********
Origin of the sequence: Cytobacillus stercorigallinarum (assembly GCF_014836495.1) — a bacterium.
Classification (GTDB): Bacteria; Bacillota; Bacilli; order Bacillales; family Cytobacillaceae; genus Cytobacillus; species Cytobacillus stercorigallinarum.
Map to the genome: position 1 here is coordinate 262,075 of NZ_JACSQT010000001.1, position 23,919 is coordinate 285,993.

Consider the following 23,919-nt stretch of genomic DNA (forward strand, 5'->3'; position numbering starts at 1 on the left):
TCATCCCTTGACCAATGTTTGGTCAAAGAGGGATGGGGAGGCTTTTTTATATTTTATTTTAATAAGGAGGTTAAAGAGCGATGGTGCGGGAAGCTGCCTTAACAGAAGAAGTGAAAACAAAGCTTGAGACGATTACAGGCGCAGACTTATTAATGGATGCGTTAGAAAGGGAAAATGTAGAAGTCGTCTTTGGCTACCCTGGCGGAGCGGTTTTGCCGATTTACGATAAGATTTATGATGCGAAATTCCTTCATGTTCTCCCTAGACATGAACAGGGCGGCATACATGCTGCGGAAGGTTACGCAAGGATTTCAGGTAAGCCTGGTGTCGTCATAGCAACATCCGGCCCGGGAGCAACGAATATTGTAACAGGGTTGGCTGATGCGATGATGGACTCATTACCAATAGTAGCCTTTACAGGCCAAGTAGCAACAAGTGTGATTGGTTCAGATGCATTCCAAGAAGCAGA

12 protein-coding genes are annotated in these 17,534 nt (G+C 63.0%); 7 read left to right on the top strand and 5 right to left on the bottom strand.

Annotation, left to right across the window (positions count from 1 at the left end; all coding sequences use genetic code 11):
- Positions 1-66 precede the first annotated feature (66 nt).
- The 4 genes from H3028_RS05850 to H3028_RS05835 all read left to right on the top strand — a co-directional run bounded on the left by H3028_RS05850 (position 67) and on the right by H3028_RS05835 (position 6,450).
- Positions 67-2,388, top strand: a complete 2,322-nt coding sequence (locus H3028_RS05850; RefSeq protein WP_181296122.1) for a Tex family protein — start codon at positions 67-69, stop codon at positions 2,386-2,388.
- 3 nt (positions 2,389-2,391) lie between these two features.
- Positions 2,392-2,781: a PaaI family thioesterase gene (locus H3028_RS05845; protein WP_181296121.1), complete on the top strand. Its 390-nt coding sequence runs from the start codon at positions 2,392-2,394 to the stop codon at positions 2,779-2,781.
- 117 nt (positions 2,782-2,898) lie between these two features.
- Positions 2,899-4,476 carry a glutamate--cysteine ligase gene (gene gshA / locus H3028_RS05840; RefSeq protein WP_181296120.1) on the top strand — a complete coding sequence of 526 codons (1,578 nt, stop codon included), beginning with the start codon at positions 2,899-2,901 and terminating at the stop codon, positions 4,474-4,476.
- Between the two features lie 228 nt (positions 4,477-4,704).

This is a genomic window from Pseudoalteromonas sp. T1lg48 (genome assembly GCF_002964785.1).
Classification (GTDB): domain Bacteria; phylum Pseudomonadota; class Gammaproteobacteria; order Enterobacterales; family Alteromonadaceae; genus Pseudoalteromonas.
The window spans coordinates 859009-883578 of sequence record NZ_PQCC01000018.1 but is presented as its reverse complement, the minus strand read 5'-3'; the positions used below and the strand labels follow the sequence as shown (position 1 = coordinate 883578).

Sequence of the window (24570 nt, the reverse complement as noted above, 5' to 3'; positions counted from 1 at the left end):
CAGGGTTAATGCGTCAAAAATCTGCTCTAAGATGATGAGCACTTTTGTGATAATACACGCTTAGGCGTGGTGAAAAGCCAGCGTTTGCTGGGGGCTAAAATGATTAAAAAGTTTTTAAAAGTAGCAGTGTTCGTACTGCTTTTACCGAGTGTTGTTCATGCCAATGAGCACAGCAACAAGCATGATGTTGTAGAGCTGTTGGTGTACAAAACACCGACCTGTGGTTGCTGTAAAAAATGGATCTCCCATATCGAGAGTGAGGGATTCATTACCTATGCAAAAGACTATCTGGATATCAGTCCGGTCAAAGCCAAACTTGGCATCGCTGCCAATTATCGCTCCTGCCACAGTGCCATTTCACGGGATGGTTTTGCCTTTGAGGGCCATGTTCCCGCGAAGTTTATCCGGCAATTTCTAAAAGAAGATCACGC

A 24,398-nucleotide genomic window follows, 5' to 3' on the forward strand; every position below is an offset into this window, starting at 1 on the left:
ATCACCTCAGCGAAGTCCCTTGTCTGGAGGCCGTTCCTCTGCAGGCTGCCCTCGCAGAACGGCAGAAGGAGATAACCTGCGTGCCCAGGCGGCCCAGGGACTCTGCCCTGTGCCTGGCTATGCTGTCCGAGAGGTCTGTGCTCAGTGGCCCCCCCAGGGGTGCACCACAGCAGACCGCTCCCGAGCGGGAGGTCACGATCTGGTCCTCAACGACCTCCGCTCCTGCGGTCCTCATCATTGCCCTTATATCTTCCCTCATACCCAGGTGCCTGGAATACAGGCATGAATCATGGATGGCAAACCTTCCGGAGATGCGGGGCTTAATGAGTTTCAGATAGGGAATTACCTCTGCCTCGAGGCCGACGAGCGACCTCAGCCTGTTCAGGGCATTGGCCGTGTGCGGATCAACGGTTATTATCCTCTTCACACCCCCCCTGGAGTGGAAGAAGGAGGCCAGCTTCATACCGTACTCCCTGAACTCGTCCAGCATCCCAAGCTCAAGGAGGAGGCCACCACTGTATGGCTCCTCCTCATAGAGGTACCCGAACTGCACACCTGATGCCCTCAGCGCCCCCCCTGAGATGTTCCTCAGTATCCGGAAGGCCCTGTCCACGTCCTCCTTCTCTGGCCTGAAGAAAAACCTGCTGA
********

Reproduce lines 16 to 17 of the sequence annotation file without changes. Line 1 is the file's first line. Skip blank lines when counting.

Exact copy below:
This is a genomic window from Pseudoalteromonas sp. T1lg48 (genome assembly GCF_002964785.1).
Classification (GTDB): domain Bacteria; phylum Pseudomonadota; class Gammaproteobacteria; order Enterobacterales; family Alteromonadaceae; genus Pseudoalteromonas.